Spain: Indra

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Javier Berriatúa Calderón and Carolina Arribas García, Indra

Javier Berriatúa Calderón and Carolina Arribas García from Indra talk to Jim Playfoot about finding talent, a progressive approach to internships and keeping good people on staff

Indra is one of the biggest companies in Spain, listed on the IBEX 35 and with an international portfolio of business interests that include information technology, simulation systems and defence. They employ over 24,000 staff worldwide (mostly in Spain) and received revenues of over 2.3 Billion Euros in 2008. I meet Javier and Carolina, two young representatives from the human resources team that is responsible for keeping the company talent pool healthy. They are the type of company who face global competition for the contracts they win. So they are, you might say, at the sharp end of the debate about how effectively education systems are preparing people for employment. The success Indra enjoys is in no small part down to the quality of staff they find and retain. Their annual report in 2008 stated that "capturing, developing and retaining talent is critical for Indra's sustainability and is therefore a strategic priority". These are, one might argue, common sentiments amongst global corporations. Exploring exactly how the company works towards this strategic priority might tell us more about the role education is playing in relation to the workforce.


Finding the right people

We begin by exploring the ways in which, as a company, Indra finds new recruits. Aside from the now traditional mechanisms of using the internet to search for candidates and promote opportunities, there are two things that emerge from our discussions. First, competition for good people is fierce and second, as a company, they take that competition very seriously. Javier explains:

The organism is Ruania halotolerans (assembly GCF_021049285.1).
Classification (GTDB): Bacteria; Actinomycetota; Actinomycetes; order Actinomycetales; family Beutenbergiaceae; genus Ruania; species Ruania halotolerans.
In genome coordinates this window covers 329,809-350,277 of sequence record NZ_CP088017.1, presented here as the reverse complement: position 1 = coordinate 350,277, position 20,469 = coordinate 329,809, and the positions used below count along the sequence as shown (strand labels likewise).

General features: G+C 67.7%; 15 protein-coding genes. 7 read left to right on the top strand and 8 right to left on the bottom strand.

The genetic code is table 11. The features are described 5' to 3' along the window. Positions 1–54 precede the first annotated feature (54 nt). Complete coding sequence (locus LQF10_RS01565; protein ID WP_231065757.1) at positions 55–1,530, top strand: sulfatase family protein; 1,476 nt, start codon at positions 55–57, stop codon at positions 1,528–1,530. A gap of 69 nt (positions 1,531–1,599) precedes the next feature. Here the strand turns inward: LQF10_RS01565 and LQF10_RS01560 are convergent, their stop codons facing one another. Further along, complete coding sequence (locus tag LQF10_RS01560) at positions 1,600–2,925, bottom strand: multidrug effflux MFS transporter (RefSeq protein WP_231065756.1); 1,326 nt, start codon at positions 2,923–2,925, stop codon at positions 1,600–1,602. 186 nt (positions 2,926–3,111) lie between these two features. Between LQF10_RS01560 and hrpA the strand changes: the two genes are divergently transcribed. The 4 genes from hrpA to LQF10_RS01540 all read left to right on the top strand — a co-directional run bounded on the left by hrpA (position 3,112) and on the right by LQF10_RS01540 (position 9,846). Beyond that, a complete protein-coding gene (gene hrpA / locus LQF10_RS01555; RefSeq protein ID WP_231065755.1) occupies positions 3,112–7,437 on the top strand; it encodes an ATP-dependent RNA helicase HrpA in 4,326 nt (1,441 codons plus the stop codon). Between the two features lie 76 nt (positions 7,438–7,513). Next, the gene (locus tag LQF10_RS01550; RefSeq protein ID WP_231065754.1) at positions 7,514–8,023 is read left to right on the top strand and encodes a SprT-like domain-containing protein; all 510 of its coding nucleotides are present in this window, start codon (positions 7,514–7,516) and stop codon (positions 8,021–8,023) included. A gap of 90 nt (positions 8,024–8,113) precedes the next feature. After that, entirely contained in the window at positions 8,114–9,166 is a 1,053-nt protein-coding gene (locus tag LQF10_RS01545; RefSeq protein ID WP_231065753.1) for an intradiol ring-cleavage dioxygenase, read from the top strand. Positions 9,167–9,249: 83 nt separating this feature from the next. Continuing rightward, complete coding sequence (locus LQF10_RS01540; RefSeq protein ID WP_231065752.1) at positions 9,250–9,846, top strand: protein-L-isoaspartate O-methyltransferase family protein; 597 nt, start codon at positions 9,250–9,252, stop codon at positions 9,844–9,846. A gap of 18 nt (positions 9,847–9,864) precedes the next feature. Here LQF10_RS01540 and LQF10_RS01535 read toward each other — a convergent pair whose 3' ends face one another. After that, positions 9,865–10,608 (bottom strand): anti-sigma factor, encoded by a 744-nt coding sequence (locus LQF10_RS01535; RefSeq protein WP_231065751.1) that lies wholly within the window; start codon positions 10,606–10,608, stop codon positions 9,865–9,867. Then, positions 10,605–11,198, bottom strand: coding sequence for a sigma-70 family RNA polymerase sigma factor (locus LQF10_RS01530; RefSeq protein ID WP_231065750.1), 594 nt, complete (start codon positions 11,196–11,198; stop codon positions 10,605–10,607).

"We go out into universities and schools - we have relationships with them. They have to know who we are, what we do. Then they become motivated to work here"

Bearing in mind the high levels of unemployment in Spain at the moment - consistently around 20% during 2009 and significantly higher amongst those leaving education - it's revealing that a company like Indra needs to promote itself to potential candidates. In terms of where they look for new recruits, it depends on the type of people they are looking for. Javier continues:

"Around 90% of our employees are technical people. The other 10% are administration or management. When you are looking for technical people, you are looking for some specific things."